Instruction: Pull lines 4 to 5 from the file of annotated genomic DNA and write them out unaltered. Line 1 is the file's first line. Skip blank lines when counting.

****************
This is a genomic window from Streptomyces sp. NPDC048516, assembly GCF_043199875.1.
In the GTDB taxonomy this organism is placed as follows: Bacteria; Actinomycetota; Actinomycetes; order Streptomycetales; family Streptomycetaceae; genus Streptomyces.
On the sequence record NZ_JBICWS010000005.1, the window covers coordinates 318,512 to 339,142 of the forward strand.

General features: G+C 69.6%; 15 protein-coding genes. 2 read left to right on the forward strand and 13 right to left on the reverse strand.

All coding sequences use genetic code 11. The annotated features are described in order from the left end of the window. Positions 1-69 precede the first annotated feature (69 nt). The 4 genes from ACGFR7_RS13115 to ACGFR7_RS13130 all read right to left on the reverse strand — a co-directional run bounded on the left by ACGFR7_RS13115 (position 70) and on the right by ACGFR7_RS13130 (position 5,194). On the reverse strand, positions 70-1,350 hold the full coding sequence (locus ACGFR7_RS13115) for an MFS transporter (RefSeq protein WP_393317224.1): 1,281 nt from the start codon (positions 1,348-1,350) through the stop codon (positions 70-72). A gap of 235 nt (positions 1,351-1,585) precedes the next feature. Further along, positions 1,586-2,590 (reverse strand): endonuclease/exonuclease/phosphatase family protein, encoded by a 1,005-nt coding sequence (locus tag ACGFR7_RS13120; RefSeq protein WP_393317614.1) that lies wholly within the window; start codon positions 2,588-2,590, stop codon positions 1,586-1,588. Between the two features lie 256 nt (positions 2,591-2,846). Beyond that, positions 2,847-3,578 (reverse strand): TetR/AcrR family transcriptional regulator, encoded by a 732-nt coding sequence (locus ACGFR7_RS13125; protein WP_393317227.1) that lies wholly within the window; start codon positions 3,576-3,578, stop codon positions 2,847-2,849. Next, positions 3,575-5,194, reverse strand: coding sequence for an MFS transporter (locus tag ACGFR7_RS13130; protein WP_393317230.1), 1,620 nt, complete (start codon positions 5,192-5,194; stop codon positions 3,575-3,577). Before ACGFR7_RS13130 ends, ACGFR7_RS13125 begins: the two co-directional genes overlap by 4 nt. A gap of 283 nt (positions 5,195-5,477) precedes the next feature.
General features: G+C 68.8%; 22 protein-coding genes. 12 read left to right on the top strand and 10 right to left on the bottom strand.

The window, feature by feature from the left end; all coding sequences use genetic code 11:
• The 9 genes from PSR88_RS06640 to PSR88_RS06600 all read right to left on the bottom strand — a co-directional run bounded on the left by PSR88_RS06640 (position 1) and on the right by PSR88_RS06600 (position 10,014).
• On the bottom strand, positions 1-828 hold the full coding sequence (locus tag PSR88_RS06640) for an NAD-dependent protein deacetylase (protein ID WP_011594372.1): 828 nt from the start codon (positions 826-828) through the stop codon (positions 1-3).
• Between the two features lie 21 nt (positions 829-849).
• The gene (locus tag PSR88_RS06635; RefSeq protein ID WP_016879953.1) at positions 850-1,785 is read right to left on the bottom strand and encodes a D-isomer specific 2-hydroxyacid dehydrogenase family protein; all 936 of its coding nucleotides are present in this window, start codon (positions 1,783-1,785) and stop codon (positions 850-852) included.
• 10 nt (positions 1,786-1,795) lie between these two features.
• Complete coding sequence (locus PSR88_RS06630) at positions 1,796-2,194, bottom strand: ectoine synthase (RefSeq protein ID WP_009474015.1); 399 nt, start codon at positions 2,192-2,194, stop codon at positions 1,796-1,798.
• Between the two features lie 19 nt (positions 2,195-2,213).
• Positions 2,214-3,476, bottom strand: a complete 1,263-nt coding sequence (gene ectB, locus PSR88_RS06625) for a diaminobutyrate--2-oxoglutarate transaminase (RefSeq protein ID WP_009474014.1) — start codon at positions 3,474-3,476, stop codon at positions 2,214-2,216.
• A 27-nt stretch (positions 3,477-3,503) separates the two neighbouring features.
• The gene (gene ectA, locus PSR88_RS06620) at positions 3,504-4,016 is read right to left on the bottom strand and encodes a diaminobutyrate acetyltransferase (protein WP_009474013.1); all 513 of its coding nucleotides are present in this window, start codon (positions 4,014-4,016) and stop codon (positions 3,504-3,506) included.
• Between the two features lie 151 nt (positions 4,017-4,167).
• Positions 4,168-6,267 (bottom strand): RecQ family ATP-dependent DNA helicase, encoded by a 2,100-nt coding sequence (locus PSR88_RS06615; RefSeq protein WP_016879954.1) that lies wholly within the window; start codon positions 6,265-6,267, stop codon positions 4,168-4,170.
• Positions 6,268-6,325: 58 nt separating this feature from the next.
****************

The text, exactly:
General features: G+C 69.6%; 15 protein-coding genes. 2 read left to right on the forward strand and 13 right to left on the reverse strand.

All coding sequences use genetic code 11. The annotated features are described in order from the left end of the window. Positions 1-69 precede the first annotated feature (69 nt). The 4 genes from ACGFR7_RS13115 to ACGFR7_RS13130 all read right to left on the reverse strand — a co-directional run bounded on the left by ACGFR7_RS13115 (position 70) and on the right by ACGFR7_RS13130 (position 5,194). On the reverse strand, positions 70-1,350 hold the full coding sequence (locus ACGFR7_RS13115) for an MFS transporter (RefSeq protein WP_393317224.1): 1,281 nt from the start codon (positions 1,348-1,350) through the stop codon (positions 70-72). A gap of 235 nt (positions 1,351-1,585) precedes the next feature. Further along, positions 1,586-2,590 (reverse strand): endonuclease/exonuclease/phosphatase family protein, encoded by a 1,005-nt coding sequence (locus tag ACGFR7_RS13120; RefSeq protein WP_393317614.1) that lies wholly within the window; start codon positions 2,588-2,590, stop codon positions 1,586-1,588. Between the two features lie 256 nt (positions 2,591-2,846). Beyond that, positions 2,847-3,578 (reverse strand): TetR/AcrR family transcriptional regulator, encoded by a 732-nt coding sequence (locus ACGFR7_RS13125; protein WP_393317227.1) that lies wholly within the window; start codon positions 3,576-3,578, stop codon positions 2,847-2,849. Next, positions 3,575-5,194, reverse strand: coding sequence for an MFS transporter (locus tag ACGFR7_RS13130; protein WP_393317230.1), 1,620 nt, complete (start codon positions 5,192-5,194; stop codon positions 3,575-3,577). Before ACGFR7_RS13130 ends, ACGFR7_RS13125 begins: the two co-directional genes overlap by 4 nt. A gap of 283 nt (positions 5,195-5,477) precedes the next feature.